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Cancer survival rates - patients now live at least 10 years

By jspiteri  |  Posted: April 29, 2014

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Half of all people diagnosed with cancer today in the UK will survive their disease for at least 10 years, according to landmark figures published by Cancer Research UK this week.

In the South West, this means that around 15,000 people each year can now expect to survive the disease for at least ten years. **

In the early 1970s just a quarter of people diagnosed with cancer in the UK survived 10 years.

Today, Cancer Research UK sets out an ambitious new strategy to accelerate progress with the ambition that three-quarters (75 per cent) of all cancer patients diagnosed in 20 years time will survive at least 10 years.

Funding is needed for vital research into all types of cancer and the charity hopes these latest figures will inspire women across the South West to sign up to Cancer Research UK’s Race for Life events in the South West to raise money to help even more people survive cancer. Men can support Race for Life too by volunteering at events or simply sponsoring their wives, partners, sisters, mums, daughters or friends.

Women with breast cancer now have a 78 per cent chance of surviving at least a decade in the UK, compared to only 40 per cent 40 years ago.

Ten-year survival for men with testicular cancer has jumped from 69 to 98 per cent since the 1970s and, for people diagnosed with malignant melanoma, the most serious form of skin cancer, 10-year survival has leapt from 46 to 89 per cent.

But it’s not all good news. Just one per cent of pancreatic cancer patients and five per cent of lung cancer patients diagnosed today are expected to survive 10 years. Cancer Research UK has worked to increase research into these cancers but change has been slower than hoped – which is why a renewed focus is needed to make faster progress.

Survival from oesophageal cancer is still far too low at 12 per cent, although 40 years ago it languished at around four per cent. Brain tumour survival is also very low at just 13 per cent, despite more than doubling in the last 40 years.

Saving more lives from all cancers, including those that are hard to treat, is the overriding focus of Cancer Research UK’s new strategy, launched today. The strategy details a raft of measures aimed at accelerating the speed of progress.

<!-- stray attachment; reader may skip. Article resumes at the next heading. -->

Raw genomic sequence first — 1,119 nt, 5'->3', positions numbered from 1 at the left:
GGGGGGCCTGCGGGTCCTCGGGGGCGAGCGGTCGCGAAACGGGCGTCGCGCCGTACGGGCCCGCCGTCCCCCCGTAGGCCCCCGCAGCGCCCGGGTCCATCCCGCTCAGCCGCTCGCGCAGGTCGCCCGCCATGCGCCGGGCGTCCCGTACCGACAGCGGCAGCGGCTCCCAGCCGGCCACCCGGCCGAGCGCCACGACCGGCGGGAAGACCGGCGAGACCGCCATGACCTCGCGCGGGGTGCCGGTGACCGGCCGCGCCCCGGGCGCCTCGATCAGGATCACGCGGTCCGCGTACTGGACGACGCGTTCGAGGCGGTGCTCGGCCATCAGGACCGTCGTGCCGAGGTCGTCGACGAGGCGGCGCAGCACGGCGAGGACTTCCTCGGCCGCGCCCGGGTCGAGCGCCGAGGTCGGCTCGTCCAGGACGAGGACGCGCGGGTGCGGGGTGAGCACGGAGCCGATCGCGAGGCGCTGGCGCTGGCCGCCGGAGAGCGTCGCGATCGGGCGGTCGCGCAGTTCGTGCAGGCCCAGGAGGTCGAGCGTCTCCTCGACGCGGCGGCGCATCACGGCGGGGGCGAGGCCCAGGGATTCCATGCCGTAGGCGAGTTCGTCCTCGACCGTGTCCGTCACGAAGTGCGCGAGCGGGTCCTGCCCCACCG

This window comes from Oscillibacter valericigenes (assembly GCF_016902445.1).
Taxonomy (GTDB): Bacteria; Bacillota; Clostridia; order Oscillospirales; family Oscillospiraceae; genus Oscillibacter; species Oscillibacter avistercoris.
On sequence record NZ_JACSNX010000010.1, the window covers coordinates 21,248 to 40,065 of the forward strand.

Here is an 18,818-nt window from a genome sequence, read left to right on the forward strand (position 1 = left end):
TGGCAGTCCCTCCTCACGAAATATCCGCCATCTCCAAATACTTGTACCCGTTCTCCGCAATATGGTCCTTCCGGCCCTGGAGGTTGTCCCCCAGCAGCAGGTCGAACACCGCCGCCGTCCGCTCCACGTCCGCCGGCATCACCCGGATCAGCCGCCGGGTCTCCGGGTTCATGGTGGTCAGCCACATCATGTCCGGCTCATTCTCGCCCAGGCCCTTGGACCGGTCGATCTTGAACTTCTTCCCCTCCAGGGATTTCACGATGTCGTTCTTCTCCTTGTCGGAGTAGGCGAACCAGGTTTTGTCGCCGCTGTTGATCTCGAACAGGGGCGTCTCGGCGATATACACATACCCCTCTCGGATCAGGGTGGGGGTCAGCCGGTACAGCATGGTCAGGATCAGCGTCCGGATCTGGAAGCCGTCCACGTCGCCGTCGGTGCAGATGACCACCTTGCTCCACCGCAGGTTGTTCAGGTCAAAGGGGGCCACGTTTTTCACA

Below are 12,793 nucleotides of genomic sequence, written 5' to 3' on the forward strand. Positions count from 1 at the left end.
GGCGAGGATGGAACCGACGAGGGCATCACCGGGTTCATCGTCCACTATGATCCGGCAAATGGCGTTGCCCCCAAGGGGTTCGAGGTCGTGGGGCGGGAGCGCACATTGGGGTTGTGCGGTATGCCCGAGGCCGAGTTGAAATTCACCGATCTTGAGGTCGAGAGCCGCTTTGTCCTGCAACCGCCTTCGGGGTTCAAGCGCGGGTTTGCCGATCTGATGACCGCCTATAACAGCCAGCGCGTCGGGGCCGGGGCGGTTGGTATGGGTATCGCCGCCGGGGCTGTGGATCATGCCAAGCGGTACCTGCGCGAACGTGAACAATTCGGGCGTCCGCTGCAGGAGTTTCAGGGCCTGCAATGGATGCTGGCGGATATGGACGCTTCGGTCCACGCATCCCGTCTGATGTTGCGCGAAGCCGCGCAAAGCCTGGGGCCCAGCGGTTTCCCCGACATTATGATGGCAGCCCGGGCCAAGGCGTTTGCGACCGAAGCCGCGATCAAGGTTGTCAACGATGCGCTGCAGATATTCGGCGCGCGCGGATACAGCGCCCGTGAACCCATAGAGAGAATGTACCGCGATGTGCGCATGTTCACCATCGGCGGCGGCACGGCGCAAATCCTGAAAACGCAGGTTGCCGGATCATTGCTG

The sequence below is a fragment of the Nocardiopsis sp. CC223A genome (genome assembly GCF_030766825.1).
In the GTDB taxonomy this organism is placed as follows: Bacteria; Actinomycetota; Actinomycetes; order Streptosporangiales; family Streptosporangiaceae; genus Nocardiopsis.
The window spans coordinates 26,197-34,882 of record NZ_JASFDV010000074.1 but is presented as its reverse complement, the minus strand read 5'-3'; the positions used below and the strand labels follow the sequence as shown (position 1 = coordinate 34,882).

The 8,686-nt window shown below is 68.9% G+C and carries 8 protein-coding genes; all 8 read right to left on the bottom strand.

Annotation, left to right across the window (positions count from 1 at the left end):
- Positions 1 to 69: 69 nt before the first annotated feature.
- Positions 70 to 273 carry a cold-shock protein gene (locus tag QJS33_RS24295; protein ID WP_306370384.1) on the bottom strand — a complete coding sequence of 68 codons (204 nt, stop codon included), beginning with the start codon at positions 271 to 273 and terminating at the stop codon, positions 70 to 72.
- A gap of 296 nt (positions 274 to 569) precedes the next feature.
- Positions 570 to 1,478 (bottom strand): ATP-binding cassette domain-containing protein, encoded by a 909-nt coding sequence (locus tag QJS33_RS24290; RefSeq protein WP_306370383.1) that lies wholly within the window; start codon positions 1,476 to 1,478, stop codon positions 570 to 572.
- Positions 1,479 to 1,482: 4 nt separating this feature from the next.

Ensuring cancer patients are diagnosed at the earliest possible stage of their disease, when treatment is more likely to be successful, is a key priority for the charity. And it plans to fund more scientists from different disciplines because collaboration is key to moving discoveries from the laboratory into the clinic to make sure patients will benefit sooner.

Professor Michel Coleman, head of Cancer Research UK’s Cancer Survival Group at the London School of Hygiene and Tropical Medicine, whose team produced the survival figures, said: “These results come from detailed analysis of the survival of more than 7 million cancer patients diagnosed in England and Wales since the 1970s. They show just how far we've come in improving cancer survival, but they also shine a spotlight on areas where much more needs to be done.

“We want to see people with every type of cancer get the same chances of living a long life. This won’t be easy, but the progress reported here over the last 40 years shows we’re moving in the right direction.”

Karen Davis, Cancer Research UK’s spokesperson for the South West, said: “Every year, tens of thousands more people are surviving cancer a decade after diagnosis, showing that we’re gradually reversing the tide on this devastating disease. This is thanks to the work of our scientists and doctors, but none of it would be possible without the generosity of the public, whose donations we rely on to fund all our research.

“But each year more and more people are diagnosed with cancer. We believe no one should be diagnosed too late for their life to be saved and effective treatments should be available to every patient, no matter what type of cancer they have. That’s why thousands of women will be raising money through Race for Life events in the South West this summer to help fund vital research.

“Achieving our ambition to see three-quarters of all cancer patients surviving their disease in the next 20 years will be challenging. But with the continued commitment of our scientists, doctors and nurses and the generous support of the public, we hope to see our progress accelerate over the coming years to make this a reality.”

For more information on Race for Life visit www.raceforlife.org or call 0845 600 6050.

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